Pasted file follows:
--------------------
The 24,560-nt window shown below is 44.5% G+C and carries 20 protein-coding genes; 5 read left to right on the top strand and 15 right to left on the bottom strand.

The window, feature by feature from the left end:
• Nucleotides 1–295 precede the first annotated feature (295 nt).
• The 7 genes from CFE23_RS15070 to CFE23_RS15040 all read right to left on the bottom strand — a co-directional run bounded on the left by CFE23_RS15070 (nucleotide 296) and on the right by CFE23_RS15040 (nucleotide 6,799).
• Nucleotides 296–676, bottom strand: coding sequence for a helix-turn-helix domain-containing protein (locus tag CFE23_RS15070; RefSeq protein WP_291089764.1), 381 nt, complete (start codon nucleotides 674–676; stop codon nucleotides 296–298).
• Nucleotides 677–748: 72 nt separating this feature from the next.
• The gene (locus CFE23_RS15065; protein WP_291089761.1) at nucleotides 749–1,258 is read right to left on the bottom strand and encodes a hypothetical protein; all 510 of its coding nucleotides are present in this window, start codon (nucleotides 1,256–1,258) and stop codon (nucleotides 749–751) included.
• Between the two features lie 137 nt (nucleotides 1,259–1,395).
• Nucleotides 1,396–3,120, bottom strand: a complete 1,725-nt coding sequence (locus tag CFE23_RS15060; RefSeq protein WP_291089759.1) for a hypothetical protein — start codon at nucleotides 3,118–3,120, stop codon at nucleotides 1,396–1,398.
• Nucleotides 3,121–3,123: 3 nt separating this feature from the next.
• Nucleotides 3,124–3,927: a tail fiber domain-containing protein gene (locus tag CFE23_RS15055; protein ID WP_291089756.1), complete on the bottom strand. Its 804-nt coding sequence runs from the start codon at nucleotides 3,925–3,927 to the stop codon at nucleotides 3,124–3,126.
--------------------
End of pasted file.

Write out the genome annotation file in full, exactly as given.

The 24,560-nt window shown below is 44.5% G+C and carries 20 protein-coding genes; 5 read left to right on the top strand and 15 right to left on the bottom strand.

The window, feature by feature from the left end:
• Nucleotides 1–295 precede the first annotated feature (295 nt).
• The 7 genes from CFE23_RS15070 to CFE23_RS15040 all read right to left on the bottom strand — a co-directional run bounded on the left by CFE23_RS15070 (nucleotide 296) and on the right by CFE23_RS15040 (nucleotide 6,799).
• Nucleotides 296–676, bottom strand: coding sequence for a helix-turn-helix domain-containing protein (locus tag CFE23_RS15070; RefSeq protein WP_291089764.1), 381 nt, complete (start codon nucleotides 674–676; stop codon nucleotides 296–298).
• Nucleotides 677–748: 72 nt separating this feature from the next.
• The gene (locus CFE23_RS15065; protein WP_291089761.1) at nucleotides 749–1,258 is read right to left on the bottom strand and encodes a hypothetical protein; all 510 of its coding nucleotides are present in this window, start codon (nucleotides 1,256–1,258) and stop codon (nucleotides 749–751) included.
• Between the two features lie 137 nt (nucleotides 1,259–1,395).
• Nucleotides 1,396–3,120, bottom strand: a complete 1,725-nt coding sequence (locus tag CFE23_RS15060; RefSeq protein WP_291089759.1) for a hypothetical protein — start codon at nucleotides 3,118–3,120, stop codon at nucleotides 1,396–1,398.
• Nucleotides 3,121–3,123: 3 nt separating this feature from the next.
• Nucleotides 3,124–3,927: a tail fiber domain-containing protein gene (locus tag CFE23_RS15055; protein ID WP_291089756.1), complete on the bottom strand. Its 804-nt coding sequence runs from the start codon at nucleotides 3,925–3,927 to the stop codon at nucleotides 3,124–3,126.